Leave it to my mother to plot my escape. I never had any plan of going to college — it wasn't done in my family — but after graduating high school, I came home to find an acceptance letter from Marymount Manhattan College. My mother had filled out the application and sent it without telling me. In her youth, she was desperate to attend college herself but had to drop out because she couldn't afford it. Now, she was making sure I had the chance. It was another subtle kindness, another glimpse behind the veil.

During college, I lived at home and commuted to school, where I majored in political science. It was a women's college staffed mostly by nuns, giving me a false confidence in what women could achieve in the workplace. I found the classes difficult, but I got through them. In my junior and senior year, I even excelled.

After college, I decided to join the FBI. Many people in my family worked in civil service, and the advantages of these jobs had been impressed on me since birth. It was steady work with a pension. Plus, I believed in truth, justice, and the American way. I wanted to lock up scumbags. Also, the prospect of joining an organization dedicated to justice seemed like a nice tribute to Sister Rose Ellen. I filled out the application and quickly received a response. They accepted me, but first I had to prove I had held the same job for twenty-four months.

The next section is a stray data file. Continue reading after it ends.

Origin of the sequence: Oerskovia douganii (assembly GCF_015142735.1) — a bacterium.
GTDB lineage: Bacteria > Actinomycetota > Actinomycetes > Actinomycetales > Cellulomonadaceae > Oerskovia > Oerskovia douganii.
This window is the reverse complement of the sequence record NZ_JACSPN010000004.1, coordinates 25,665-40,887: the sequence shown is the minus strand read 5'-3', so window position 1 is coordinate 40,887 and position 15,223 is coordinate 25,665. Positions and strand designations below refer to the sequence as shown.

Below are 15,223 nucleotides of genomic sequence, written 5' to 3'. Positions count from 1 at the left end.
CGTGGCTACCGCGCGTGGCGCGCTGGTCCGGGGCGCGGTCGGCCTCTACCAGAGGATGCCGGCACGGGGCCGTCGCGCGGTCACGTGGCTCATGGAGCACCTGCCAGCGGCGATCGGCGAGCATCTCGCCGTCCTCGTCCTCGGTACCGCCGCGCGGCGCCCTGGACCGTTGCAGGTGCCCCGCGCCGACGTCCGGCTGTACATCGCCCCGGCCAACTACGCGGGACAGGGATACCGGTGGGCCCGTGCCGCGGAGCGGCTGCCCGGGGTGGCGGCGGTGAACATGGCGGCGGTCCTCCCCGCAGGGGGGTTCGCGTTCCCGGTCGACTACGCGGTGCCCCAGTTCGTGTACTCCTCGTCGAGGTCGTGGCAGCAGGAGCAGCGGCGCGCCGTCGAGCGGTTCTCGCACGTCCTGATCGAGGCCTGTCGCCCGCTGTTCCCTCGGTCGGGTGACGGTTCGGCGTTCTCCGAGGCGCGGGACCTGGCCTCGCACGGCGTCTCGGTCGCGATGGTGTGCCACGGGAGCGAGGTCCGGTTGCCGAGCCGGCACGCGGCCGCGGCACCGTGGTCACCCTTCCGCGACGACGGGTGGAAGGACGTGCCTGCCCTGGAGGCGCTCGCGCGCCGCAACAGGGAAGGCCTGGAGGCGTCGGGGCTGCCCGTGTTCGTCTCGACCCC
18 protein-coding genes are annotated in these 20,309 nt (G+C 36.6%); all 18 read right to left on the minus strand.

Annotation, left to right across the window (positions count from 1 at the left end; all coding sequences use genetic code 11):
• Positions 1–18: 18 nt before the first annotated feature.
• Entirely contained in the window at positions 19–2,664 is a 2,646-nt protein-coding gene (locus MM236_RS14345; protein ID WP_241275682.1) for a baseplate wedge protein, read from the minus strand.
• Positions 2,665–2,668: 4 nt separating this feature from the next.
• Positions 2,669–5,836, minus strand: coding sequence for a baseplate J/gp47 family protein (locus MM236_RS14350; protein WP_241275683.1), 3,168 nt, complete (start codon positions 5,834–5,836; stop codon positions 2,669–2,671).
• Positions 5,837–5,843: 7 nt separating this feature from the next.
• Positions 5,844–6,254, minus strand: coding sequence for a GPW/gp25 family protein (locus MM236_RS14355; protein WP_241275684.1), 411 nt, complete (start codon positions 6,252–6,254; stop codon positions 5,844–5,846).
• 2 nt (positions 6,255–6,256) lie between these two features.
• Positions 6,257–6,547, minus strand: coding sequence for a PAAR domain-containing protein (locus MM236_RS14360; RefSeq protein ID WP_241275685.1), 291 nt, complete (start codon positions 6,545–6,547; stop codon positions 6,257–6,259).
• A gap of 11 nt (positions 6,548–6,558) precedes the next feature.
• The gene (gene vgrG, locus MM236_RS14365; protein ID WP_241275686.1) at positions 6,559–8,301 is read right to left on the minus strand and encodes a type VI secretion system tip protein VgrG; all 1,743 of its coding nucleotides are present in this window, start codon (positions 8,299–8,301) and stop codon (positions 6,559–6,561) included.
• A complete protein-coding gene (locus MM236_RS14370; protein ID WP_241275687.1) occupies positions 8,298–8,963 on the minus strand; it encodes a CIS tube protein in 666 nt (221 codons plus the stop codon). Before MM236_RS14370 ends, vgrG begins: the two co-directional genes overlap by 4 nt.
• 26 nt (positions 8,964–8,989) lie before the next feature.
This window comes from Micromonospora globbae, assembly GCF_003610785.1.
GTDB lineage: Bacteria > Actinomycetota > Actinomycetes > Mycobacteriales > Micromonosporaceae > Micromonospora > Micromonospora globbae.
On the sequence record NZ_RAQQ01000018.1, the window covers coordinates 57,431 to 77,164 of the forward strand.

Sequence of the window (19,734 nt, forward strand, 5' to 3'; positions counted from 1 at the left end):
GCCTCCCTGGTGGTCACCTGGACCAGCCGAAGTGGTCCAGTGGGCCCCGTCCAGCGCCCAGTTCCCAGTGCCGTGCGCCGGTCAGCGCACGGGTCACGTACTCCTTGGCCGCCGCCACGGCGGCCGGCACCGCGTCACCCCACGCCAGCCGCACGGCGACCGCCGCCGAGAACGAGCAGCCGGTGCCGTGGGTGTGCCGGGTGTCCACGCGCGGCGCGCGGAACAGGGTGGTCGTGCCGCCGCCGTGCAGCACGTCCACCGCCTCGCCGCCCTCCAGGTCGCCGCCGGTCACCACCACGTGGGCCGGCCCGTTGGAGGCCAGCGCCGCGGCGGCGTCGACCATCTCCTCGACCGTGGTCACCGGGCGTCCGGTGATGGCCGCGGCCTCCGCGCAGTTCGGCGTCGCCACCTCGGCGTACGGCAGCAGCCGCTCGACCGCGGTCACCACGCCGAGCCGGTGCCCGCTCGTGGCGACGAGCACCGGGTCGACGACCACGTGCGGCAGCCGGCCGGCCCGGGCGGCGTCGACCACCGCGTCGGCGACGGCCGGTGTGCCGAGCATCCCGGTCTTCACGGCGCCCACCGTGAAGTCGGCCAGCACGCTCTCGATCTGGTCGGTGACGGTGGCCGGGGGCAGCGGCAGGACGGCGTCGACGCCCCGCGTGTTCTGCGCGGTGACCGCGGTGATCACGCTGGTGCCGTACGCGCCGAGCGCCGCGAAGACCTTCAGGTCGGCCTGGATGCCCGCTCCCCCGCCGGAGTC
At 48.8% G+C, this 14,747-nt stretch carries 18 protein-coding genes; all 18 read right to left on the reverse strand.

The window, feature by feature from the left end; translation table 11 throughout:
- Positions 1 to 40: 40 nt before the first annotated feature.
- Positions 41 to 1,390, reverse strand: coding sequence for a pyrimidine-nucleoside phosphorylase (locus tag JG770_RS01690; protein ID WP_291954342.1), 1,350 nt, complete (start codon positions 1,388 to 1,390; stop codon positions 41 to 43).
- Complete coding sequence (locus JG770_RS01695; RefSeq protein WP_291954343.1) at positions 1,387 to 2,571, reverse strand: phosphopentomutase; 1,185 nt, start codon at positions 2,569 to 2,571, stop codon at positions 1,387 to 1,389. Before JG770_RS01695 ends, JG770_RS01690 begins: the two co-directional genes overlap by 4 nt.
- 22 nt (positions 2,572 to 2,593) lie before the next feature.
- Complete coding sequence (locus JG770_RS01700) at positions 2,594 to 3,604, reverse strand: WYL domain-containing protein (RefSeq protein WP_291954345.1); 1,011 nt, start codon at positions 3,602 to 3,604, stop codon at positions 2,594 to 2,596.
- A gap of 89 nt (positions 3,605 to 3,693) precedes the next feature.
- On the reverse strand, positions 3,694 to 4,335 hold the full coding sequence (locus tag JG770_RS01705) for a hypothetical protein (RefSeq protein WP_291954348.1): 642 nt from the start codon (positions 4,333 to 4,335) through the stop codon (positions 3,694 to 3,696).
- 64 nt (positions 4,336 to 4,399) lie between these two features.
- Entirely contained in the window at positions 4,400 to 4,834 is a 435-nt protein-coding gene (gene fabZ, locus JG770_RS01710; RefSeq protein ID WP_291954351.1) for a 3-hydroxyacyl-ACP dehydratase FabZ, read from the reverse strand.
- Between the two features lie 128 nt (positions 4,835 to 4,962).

OK, where could I work for two years?



It was mid-1985 and I needed a job. I felt anxious to get into Quantico, but at the rate I was going, it seemed permanently out of reach. I had found temporary work at Redbook magazine, but despite the glitz and glamour that came with my title — temp receptionist — I needed more.

During the dreary morning subway commute, I daydreamed that I was a rich and powerful music executive. I had always revered musicians — to this day, I am in awe of anyone who can write a song. The music business seemed like it would give me everything I wanted but couldn't get: status, power, money, and the forbidden thrills of sex and rock 'n' roll (drugs didn't interest me). It was just an idle fantasy. I had no qualifications and no connections to get my foot in the door. But life is strange, and my luck was about to change thanks to a tiny island off the coast of Syria.